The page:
"I have gathered thousands of documents on the so-called decorative arts; it is essential to find, to collect things together so that at the right moment I can find an aesthetic reference to use for my creations, and it gives me a sense of tranquillity, another satisfaction of the collector." So said Piero Fornasetti, master of the decorative imagination, whose playful and humorous designs famously transformed furniture into objets d'art, defined by a signature humour. As suggested by this statement, Fornasetti was a great assimilator of ideas, always open to new concepts and movements, from which he would then extract his favourite principles to apply to his whimsical creations.
He was a great craftsman, able in glassmaking, ceramics, textile design, woodwork and papermaking. First and foremost, however, he was a graphic artist for whom the line and the stroke were of the utmost importance. Now Practical Madness, a new book from Thames and Hudson – coinciding with a major retrospective at Les Arts Decoratifs in Paris – honours the designer's endless invention, setting out his visual puns and decorative devices in the context of his paintings, a lesser-known but fascinating facet of his work. Here, in celebration of the book's release and of Fornasetti himself, we explore five of Fornasetti's key influences.
It was while studying applied arts, in a series of night classes at the Castello Sforza, that Fornasetti discovered his love of architecture – a passion that would last a lifetime. He saw it as the highest expression of drawing according to the principles pioneered by Classical and Renaissance artists, and many of his future designs directly referenced the architecture of both eras. The majority of these were the result of his partnership with the architect Gio Ponti, whom he met in the 1930s and collaborated with for many years on a very varied range of projects. Ponti gave Fornasetti the confidence to bypass the limitations of painting to explore other media, strong in the knowledge that once the laws of drawing has been assimilated, anything was possible – from the creation of decorative objects, fashion and furnishings to interior design.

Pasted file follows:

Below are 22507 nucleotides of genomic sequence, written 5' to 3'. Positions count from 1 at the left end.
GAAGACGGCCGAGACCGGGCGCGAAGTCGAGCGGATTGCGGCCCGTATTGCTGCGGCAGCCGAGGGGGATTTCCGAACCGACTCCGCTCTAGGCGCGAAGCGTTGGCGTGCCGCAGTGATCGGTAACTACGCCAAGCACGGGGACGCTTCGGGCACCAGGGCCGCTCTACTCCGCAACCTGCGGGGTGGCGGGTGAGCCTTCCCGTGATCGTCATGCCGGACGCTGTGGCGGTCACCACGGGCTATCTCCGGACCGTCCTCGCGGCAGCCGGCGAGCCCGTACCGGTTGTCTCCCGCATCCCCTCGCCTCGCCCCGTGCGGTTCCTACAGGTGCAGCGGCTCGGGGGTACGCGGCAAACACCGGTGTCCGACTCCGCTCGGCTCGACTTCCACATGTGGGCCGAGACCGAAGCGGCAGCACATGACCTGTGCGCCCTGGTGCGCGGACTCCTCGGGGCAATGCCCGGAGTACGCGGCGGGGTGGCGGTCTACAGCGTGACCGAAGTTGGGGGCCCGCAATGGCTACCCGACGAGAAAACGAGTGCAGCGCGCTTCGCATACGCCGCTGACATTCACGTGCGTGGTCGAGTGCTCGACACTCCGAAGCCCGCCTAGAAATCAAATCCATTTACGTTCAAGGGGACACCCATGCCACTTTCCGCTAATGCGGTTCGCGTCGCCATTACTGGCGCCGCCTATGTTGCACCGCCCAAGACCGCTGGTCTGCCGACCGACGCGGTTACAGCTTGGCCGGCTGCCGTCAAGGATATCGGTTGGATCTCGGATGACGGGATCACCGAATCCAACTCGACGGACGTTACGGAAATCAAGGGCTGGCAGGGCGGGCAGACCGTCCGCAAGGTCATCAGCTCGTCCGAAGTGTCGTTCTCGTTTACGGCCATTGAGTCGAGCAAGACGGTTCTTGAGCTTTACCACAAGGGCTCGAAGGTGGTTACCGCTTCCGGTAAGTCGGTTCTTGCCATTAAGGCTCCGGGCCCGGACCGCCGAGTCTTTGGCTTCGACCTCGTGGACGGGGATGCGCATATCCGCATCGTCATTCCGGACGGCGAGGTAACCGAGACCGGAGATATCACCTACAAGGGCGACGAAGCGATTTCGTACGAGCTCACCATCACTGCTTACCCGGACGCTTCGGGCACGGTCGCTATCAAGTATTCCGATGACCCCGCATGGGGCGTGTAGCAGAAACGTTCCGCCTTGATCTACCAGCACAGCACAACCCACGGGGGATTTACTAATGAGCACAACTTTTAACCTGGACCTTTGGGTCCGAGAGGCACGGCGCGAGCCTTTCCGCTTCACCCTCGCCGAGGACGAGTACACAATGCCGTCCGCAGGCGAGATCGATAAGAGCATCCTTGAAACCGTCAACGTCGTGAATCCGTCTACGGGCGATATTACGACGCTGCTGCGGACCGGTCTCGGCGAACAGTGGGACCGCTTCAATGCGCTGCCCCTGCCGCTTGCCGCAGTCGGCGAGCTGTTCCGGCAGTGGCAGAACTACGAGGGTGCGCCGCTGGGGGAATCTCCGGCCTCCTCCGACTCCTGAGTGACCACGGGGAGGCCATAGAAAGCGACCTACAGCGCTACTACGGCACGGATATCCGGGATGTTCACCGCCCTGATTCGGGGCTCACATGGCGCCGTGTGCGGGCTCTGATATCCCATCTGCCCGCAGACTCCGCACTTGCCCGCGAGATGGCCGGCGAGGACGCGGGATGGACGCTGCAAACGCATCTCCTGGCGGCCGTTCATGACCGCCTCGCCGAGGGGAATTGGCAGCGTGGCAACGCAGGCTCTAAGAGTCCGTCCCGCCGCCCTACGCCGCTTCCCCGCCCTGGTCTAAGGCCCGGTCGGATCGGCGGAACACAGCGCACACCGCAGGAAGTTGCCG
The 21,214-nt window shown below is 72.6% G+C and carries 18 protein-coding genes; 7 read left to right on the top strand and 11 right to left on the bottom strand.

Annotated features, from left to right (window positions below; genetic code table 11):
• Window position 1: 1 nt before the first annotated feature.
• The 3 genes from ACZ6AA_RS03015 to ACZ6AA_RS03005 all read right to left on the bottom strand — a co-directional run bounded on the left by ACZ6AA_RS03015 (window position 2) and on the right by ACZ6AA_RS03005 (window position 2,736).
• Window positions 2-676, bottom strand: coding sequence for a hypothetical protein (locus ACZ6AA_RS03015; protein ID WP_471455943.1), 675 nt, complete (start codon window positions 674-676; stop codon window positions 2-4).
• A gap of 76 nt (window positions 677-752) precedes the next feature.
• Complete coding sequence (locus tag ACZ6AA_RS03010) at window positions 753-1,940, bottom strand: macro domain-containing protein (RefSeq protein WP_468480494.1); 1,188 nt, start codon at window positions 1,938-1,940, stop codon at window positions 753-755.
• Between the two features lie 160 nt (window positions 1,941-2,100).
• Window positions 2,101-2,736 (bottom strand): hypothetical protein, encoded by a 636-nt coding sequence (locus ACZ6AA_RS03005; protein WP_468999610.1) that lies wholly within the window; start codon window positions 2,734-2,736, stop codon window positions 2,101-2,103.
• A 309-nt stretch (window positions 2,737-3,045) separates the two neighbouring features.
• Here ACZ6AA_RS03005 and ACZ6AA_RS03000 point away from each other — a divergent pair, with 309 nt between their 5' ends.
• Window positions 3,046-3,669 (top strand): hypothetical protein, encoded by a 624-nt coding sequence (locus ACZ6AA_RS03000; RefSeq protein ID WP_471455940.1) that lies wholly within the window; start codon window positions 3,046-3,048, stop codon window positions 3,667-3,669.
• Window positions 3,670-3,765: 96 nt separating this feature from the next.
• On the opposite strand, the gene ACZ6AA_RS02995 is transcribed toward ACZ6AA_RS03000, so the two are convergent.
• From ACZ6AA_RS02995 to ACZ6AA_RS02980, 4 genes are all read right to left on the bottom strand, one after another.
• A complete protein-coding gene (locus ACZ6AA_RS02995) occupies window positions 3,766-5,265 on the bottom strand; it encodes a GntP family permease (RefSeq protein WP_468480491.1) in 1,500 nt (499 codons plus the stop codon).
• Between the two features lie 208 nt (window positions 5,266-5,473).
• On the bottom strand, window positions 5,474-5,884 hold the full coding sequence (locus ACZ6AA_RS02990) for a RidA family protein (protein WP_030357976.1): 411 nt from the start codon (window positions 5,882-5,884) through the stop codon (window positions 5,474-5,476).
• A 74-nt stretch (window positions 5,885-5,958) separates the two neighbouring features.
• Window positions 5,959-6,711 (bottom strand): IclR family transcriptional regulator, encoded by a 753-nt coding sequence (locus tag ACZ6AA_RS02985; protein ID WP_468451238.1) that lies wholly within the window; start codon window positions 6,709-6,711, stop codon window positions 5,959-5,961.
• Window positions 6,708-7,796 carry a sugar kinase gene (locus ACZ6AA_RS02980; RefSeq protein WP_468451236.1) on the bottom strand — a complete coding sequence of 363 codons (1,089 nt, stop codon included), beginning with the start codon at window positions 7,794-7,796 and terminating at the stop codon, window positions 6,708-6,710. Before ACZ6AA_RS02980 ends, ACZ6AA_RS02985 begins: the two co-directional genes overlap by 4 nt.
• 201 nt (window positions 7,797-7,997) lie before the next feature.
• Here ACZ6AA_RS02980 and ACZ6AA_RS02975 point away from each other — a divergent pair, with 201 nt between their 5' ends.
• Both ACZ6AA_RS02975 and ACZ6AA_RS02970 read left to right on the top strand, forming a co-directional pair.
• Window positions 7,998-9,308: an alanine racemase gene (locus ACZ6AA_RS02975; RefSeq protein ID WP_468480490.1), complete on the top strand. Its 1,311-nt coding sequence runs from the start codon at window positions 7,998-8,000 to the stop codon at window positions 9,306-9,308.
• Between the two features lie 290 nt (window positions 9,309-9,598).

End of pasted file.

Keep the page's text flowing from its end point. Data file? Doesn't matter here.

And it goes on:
The work of Picasso was also of great influence to Fornasetti, who experimented with playful, Picasso-esque line drawings throughout the 1940s, and later with the use of newsprint as a decorative medium just as the Cubist pioneer had done before him. Meanwhile, one of our favourite of his Picasso inspired works is 1949 painting Arlecchini (Harlequins), which in tone and subject matter evokes Picasso's turn-of-the-century Blue Period works.
The creation of dreamlike and evocative atmospheres within his designs was a defining facet of Fornasetti's aesthetic and was driven by his interest in Surrealism and "pittura metafisica" (Metaphysical art). He once noted, “The artist must put order in things to create another world, a second nature.” Fornasetti mirrored the work of the Surrealists not only in his fondness for fantasy but also in his compulsion for repetition (think the myriad variations of the female face now so synonymous with him name), as well as the use of feminine iconography and the often fetishistic insistence on a limited set of loaded imagery – from sunflowers to fish to Roman architecture.
When Op Art – "a form of abstract art which relies on optical illusions in order to fool the eye of the viewer" – emerged in the early 1960s, Fornasetti was quick to jump on the bandwagon, adopting its abstract techniques and applying them to a variety of objects, from mirrors to plates, to dizzying, undulating effect.
Fornasetti openly acknowledged a fundamental debt to two publications, Carlo Carrà's Giotto and Roberto Longhi's Piero della Francesca, demonstrating the importance of Italian Renaissance painting upon his work. He was inspired by the return to order for which the Renaissance artists strove. This is reflected in a number of his 1940s paintings which demonstrate the use of pure lines, restrained colour ranges and the recourse to classicising gestures and themes, as well as a fondness for a certain monumantality. Echoes of the Renaissance appear throughout Fornasetti's oeuvre but often he would adapt or subvert its principles in pursuit of 'follia pratica' – the desire to “put 'reason' at the service of 'unreason',” perhaps the most defining principle of his artistic practice.
Piero Fornasetti: Practical Madness is out now, published by Thames and Hudson.